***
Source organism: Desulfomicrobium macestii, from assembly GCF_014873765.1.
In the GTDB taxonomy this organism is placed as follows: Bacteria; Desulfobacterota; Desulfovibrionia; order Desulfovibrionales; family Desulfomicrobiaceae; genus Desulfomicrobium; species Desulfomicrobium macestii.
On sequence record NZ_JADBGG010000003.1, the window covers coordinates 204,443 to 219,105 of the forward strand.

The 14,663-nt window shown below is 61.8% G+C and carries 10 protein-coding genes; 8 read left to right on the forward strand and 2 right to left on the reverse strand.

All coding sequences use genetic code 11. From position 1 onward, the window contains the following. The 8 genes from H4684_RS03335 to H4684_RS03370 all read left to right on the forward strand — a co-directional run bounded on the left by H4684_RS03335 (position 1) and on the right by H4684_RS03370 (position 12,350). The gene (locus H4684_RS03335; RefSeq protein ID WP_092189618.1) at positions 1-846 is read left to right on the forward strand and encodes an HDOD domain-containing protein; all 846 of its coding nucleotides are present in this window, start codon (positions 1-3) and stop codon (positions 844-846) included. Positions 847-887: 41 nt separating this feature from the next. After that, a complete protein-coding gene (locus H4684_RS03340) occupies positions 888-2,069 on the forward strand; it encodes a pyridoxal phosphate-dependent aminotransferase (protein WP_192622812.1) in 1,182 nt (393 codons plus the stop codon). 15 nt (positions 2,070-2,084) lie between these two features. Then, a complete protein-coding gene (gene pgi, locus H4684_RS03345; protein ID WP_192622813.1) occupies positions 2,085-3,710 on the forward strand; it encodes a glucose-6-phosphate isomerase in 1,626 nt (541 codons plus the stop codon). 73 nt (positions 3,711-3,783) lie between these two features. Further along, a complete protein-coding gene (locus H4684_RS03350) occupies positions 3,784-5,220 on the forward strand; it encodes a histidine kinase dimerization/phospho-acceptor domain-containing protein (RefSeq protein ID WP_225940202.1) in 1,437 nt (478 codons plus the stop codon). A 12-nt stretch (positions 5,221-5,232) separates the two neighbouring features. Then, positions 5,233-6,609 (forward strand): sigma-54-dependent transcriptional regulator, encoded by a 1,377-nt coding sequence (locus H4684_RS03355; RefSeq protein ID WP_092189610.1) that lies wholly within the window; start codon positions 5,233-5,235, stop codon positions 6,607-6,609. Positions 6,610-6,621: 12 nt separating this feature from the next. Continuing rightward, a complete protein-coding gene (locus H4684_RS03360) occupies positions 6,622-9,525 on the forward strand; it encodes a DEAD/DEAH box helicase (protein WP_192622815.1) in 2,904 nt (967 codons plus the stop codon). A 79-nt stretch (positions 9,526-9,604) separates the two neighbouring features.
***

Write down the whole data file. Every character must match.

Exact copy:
Source organism: Desulfomicrobium macestii, from assembly GCF_014873765.1.
In the GTDB taxonomy this organism is placed as follows: Bacteria; Desulfobacterota; Desulfovibrionia; order Desulfovibrionales; family Desulfomicrobiaceae; genus Desulfomicrobium; species Desulfomicrobium macestii.
On sequence record NZ_JADBGG010000003.1, the window covers coordinates 204,443 to 219,105 of the forward strand.

The 14,663-nt window shown below is 61.8% G+C and carries 10 protein-coding genes; 8 read left to right on the forward strand and 2 right to left on the reverse strand.

All coding sequences use genetic code 11. From position 1 onward, the window contains the following. The 8 genes from H4684_RS03335 to H4684_RS03370 all read left to right on the forward strand — a co-directional run bounded on the left by H4684_RS03335 (position 1) and on the right by H4684_RS03370 (position 12,350). The gene (locus H4684_RS03335; RefSeq protein ID WP_092189618.1) at positions 1-846 is read left to right on the forward strand and encodes an HDOD domain-containing protein; all 846 of its coding nucleotides are present in this window, start codon (positions 1-3) and stop codon (positions 844-846) included. Positions 847-887: 41 nt separating this feature from the next. After that, a complete protein-coding gene (locus H4684_RS03340) occupies positions 888-2,069 on the forward strand; it encodes a pyridoxal phosphate-dependent aminotransferase (protein WP_192622812.1) in 1,182 nt (393 codons plus the stop codon). 15 nt (positions 2,070-2,084) lie between these two features. Then, a complete protein-coding gene (gene pgi, locus H4684_RS03345; protein ID WP_192622813.1) occupies positions 2,085-3,710 on the forward strand; it encodes a glucose-6-phosphate isomerase in 1,626 nt (541 codons plus the stop codon). 73 nt (positions 3,711-3,783) lie between these two features. Further along, a complete protein-coding gene (locus H4684_RS03350) occupies positions 3,784-5,220 on the forward strand; it encodes a histidine kinase dimerization/phospho-acceptor domain-containing protein (RefSeq protein ID WP_225940202.1) in 1,437 nt (478 codons plus the stop codon). A 12-nt stretch (positions 5,221-5,232) separates the two neighbouring features. Then, positions 5,233-6,609 (forward strand): sigma-54-dependent transcriptional regulator, encoded by a 1,377-nt coding sequence (locus H4684_RS03355; RefSeq protein ID WP_092189610.1) that lies wholly within the window; start codon positions 5,233-5,235, stop codon positions 6,607-6,609. Positions 6,610-6,621: 12 nt separating this feature from the next. Continuing rightward, a complete protein-coding gene (locus H4684_RS03360) occupies positions 6,622-9,525 on the forward strand; it encodes a DEAD/DEAH box helicase (protein WP_192622815.1) in 2,904 nt (967 codons plus the stop codon). A 79-nt stretch (positions 9,526-9,604) separates the two neighbouring features.